Monday, October 2, 2017

When Frost Threatens – Take Action by Patti O'Neal

Frost can signal that the end of the gardening season is near – but not necessarily over.
I have a good friend who recently said “I am sick of the garden – I just want it to be over.”  If this is you, then when frost threatens, by all means do a final harvest of the tenders and call it done.  If it’s not you, there are many measures you can take to protect your crops from a killing frost incident, as more times than not, such an incident is followed here by an Indian Summer and at least another month of flower and vegetable enjoyment and harvest.

What is Frost?
Frost is water in the form of dew which freezes on the surfaces of your plants and causes the water in the plants cells to freeze and burst, thus killing the plant.

There are two types of frost, advective and radiation.  Advective frost occurs when a cold front sweeps into an area accompanied by gusty winds, sometimes with clouds and a thick layer of cold from the ground up.  Radiation frost happens on crystal clear days or nights and not accompanied by wind.


Watch the Weather Forecast
As gardeners, watching the weather is akin to new parents listening to the baby monitor.
We are maniacal about it. We know that the average first frost date for our area is October 15.  The first average frost date is the day when there is a 50% chance that a frost will occur.  This will vary by 4-5 days the farther south you are in the county and the higher up the mountain you live. Knowing this, keep a sharp ear to the weather forecasts.  When the weatherman predicts a cold front following clear nights and low humidity, frost is eminent.

Freeze is defined as 32 plus degrees, light frost, damage depends on the duration of the frost and the humidity present. Light Frost is from 29-32 degrees, tender plants are killed with little effect on the other vegetation. Moderate freeze is 25-28 degrees, damage to most vegetation with heaviest to fruit blossoms and tender plants. Hard Freeze is 24 degrees and below and considered a killing frost – thus ending the season.

Evaluate Your Garden
Decide how much of the tender produce you have left to  harvest and how much frost tolerant produce will need protection.   Learn the difference so you will no be caught unaware. All vegetables and flowers react differently to frost.
Tender Vegetables – Need protection and diligence when frost threatens; will not live below 32 degrees: tomatoes, beans, cucumbers summer squash, annual flowers, annual herbs, peppers.
The Frost tolerant- Can live when vines, leaves are frozen; can survive temps of 28 degrees and sometimes below; the cruciferous vegetables, cabbage, Brussels sprouts, broccoli, hardy perennial herbs like chives, sages, beets, carrots, winter squashes and pumpkins.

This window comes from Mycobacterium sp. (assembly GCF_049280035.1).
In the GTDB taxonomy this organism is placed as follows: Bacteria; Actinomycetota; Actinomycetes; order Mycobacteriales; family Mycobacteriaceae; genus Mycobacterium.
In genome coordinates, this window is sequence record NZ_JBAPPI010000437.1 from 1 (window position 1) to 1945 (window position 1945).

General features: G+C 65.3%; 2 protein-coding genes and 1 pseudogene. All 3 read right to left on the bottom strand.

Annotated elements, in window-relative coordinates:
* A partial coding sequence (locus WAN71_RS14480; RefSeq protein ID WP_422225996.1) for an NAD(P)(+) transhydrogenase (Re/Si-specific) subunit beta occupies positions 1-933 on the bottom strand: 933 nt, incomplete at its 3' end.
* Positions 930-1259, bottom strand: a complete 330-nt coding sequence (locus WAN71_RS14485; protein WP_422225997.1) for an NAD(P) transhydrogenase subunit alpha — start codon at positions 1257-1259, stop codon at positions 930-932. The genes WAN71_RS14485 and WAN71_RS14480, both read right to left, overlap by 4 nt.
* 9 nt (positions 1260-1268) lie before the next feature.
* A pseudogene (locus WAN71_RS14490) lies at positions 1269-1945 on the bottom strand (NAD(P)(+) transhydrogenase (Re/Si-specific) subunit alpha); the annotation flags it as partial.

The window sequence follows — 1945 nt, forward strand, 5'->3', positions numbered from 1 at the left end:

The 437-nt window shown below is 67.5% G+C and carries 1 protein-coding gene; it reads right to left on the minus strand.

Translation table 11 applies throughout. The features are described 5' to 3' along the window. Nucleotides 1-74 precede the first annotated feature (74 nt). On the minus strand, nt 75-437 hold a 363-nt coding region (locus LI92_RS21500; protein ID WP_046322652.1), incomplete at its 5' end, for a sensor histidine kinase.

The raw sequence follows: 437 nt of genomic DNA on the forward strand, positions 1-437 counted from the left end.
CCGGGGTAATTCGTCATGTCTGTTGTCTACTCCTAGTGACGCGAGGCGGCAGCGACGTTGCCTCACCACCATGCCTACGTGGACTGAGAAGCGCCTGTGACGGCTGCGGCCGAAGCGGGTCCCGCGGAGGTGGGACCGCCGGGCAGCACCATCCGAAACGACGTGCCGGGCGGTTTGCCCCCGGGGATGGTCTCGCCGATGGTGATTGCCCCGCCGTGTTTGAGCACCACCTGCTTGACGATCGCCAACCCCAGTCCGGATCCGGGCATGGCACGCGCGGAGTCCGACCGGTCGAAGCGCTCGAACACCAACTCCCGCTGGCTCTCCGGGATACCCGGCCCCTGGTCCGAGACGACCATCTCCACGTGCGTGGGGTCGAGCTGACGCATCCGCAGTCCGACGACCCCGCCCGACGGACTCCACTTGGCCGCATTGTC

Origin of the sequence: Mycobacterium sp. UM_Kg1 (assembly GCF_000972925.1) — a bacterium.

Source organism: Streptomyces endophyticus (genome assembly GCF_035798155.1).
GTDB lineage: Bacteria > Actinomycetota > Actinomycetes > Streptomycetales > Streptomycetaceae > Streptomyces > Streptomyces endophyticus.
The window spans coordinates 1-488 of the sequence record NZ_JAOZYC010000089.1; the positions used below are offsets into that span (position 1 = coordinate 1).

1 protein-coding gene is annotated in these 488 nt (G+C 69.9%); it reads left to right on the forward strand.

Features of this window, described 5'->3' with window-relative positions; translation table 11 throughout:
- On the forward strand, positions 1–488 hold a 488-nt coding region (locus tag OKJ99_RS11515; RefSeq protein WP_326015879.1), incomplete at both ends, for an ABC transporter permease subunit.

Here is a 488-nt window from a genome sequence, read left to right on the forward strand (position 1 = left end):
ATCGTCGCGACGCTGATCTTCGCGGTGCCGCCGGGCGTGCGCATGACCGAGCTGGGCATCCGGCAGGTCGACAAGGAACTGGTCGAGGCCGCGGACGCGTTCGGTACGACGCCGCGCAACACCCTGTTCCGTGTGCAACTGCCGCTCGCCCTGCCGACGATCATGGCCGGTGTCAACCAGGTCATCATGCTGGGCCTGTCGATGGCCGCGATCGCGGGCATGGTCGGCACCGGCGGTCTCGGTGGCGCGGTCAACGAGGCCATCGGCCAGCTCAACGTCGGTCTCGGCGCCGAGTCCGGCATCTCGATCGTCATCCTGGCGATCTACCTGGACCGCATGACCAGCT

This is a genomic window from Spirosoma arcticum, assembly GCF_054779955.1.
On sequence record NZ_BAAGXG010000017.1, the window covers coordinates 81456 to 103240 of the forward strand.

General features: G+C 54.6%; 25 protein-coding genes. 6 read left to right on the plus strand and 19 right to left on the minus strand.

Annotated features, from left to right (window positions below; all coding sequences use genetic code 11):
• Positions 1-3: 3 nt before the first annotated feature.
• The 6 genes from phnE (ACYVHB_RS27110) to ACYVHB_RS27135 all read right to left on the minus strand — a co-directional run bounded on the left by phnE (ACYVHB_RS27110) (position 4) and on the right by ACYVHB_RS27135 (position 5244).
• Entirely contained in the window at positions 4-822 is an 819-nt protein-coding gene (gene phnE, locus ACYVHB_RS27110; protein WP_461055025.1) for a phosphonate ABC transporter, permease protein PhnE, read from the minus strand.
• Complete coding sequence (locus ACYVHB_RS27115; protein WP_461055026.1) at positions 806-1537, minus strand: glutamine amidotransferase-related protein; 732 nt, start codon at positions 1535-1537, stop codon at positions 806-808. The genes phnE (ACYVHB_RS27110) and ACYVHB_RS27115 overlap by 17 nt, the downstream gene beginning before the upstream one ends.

The Cold Hardy– thrives in temps between 32 and 28 degrees with some protection.  Flavors tend to improve with the cold: kale, spinach, lettuce, arugula, and chard.


Cover Your Plants 
When frost threatens, we grab just about anything we can to cover our plants.  Covers can provide up to 5 degrees of extra protection.  The best are of woven type fabrics as opposed to plastic or paper, which can do a fair job, better than nothing, in a pinch. The smartest way to apply a frost protection cover is to support it slightly above your crop or tree or container garden with hoops or stakes.  This creates an air pocket which buffers the temperature drop.  It should be high enough so that the weight of any precipitation that occurs will not touch the plant.  Wet fabric can cause the same damage when touching your plant as if the moisture had settled directly on lit.  Don’t forget to remove the covers in the morning before the sun comes out.

Irrigate Well Before a Frost
Plants go into a frost much more successfully when the soil around them is moist as opposed to dry.  Moist soil holds four times as much heat as dry soil.  Moisture also conducts heat to the soil surface by as much as 5 degrees and that difference is maintained into the early morning hours.  So, water your plants well the evening before an expected frost. 

We are into October and our fickle Colorado weather could spring a frost on us at any moment and then nothing for weeks.  It behooves you to protect your plants to reap weeks more of enjoyment of color and harvest.  These tips should help you to do that so that you can continue to enjoy our amazing fall with the confidence that your plants will succeed as well.